Thursday, October 29, 2009

Credit Scores and how they're scored...

When it comes to credit scores, the way yours is calculated may seem confusing. What's good? What's bad? How is a credit score calculated? Here are some Financial Facts for you:

What's good?
The best credit score to have is 720 or above. If your score is 720, there's really no need to try and raise it because lenders put you in the same category as people with higher scores. At 720, you are viewed as a safe risk and typically receive a loan without problem and at a low interest rate. However, if your score is below 700, it's definitely worth your time to try and raise it.

What's bad?
The average credit score in the United States is approximately 680. Anything below a 680 is considered “sub-prime”, or a bad credit score. However, each of the three major credit bureaus, TransUnion, Experian and Equifax, records your credit score slightly differently because not all lenders report to all three credit bureaus. In general, the higher your credit score, the better, especially if you want to apply for a loan or credit.

Here is how a typical credit score is determined:

Your payment history = 35%: Details regarding payments made on credit cards, retail charge cards, installment loans and mortgages play a part here. HAve your payment been on time? How much do you owe? If you've made late payments, how long ago did those payments occur? If you've got few or no late payments, your score will be improved. Also, recent late payments will hurt your score more than those made years in the past. Having a long history making of payments on time and no missed payments on all credit accounts is one of the most important items lenders look for.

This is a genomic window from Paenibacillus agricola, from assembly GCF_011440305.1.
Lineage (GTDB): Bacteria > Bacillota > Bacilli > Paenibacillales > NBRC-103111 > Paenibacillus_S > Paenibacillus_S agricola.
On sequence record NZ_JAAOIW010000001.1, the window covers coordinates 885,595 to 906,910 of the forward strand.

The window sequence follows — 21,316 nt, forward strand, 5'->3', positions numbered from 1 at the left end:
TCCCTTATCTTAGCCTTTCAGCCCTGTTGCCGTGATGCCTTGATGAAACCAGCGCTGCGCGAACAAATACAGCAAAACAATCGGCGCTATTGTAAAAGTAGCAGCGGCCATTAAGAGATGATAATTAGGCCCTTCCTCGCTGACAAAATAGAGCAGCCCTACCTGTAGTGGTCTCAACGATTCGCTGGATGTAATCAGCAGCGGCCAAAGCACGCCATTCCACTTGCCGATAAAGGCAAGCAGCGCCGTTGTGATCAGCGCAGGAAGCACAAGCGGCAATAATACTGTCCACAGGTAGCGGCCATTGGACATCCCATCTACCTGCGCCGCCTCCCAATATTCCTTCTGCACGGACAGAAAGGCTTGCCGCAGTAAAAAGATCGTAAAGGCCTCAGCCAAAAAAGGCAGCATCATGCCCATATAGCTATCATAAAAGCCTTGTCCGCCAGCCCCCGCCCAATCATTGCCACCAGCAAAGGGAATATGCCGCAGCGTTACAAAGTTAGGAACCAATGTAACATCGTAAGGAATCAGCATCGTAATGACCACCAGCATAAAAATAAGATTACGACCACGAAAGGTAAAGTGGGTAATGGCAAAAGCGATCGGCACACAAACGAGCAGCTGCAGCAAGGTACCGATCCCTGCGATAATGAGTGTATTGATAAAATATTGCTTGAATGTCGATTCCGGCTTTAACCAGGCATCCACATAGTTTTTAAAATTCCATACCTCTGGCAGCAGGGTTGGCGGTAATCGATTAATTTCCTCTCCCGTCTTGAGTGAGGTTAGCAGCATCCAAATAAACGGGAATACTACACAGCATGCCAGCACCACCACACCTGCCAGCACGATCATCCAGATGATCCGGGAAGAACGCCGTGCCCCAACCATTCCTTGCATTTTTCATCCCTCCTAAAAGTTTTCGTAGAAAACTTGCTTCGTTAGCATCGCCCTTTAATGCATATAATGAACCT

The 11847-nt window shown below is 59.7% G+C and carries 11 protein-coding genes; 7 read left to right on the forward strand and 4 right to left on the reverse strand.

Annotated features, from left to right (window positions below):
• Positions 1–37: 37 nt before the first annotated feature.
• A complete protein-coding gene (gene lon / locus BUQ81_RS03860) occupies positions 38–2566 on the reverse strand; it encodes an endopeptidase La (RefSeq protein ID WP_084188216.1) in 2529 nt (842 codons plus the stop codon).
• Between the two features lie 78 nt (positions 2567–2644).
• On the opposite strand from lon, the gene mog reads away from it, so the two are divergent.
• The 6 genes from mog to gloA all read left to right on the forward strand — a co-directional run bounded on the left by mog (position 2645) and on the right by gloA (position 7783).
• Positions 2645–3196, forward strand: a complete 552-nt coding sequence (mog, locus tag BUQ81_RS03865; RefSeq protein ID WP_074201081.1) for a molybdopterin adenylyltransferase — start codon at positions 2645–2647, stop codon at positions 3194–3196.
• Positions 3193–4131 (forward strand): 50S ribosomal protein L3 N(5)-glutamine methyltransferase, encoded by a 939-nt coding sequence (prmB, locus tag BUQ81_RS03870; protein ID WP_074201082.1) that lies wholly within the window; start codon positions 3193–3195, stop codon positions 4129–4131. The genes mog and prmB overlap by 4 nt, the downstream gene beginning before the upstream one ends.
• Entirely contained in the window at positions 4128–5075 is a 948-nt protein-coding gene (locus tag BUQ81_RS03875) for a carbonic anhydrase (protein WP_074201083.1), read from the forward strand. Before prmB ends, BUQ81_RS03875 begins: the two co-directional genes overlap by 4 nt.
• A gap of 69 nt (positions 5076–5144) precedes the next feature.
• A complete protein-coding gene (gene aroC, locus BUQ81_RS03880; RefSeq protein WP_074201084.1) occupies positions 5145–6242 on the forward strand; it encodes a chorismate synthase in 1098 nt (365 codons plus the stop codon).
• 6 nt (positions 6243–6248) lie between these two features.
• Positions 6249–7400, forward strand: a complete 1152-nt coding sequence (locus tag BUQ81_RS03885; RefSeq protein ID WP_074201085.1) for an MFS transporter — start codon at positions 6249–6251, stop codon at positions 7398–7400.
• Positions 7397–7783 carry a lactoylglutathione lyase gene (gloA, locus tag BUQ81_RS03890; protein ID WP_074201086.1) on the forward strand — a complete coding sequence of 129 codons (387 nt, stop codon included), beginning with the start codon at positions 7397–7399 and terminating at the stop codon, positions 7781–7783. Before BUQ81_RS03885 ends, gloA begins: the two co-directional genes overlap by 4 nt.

Amount you owe = 30%: Owing a lot on many accounts won't necessarily hurt your score. But, if you are at, or near, your limit on your credit cards and other "revolving credit" accounts, your score will be compromised. This measures the amount you owe relative to the total amount of credit available. Someone closer to maxing out all their credit limits is deemed to be a higher risk of late payments in the future and this can lower their credit score.

Length of your credit history = 15%: In most cases, a credit report containing a list of accounts opened for a long time will help your credit score. The score considers your oldest account and the average age of all accounts. If you're just starting to build your credit history, there's not much you can do to improve your standing in this area over the short term.

You new credit = 10%: Opening several new credit accounts in a short period of time can lower your credit score. Also multiple credit report inquiries can represent a greater risk, but this does not include any requests made by you, an employer or by a lender who does so when sending you an unsolicited, "pre-approved" credit offer. Also, to compensate for rate shopping, the score counts multiple inquiries in any 14-day period as just one inquiry.

Types of credit you're using = 10%: You use of different types of credit - credit cards, retail accounts, finance company loans and mortgage loans - is also considered.

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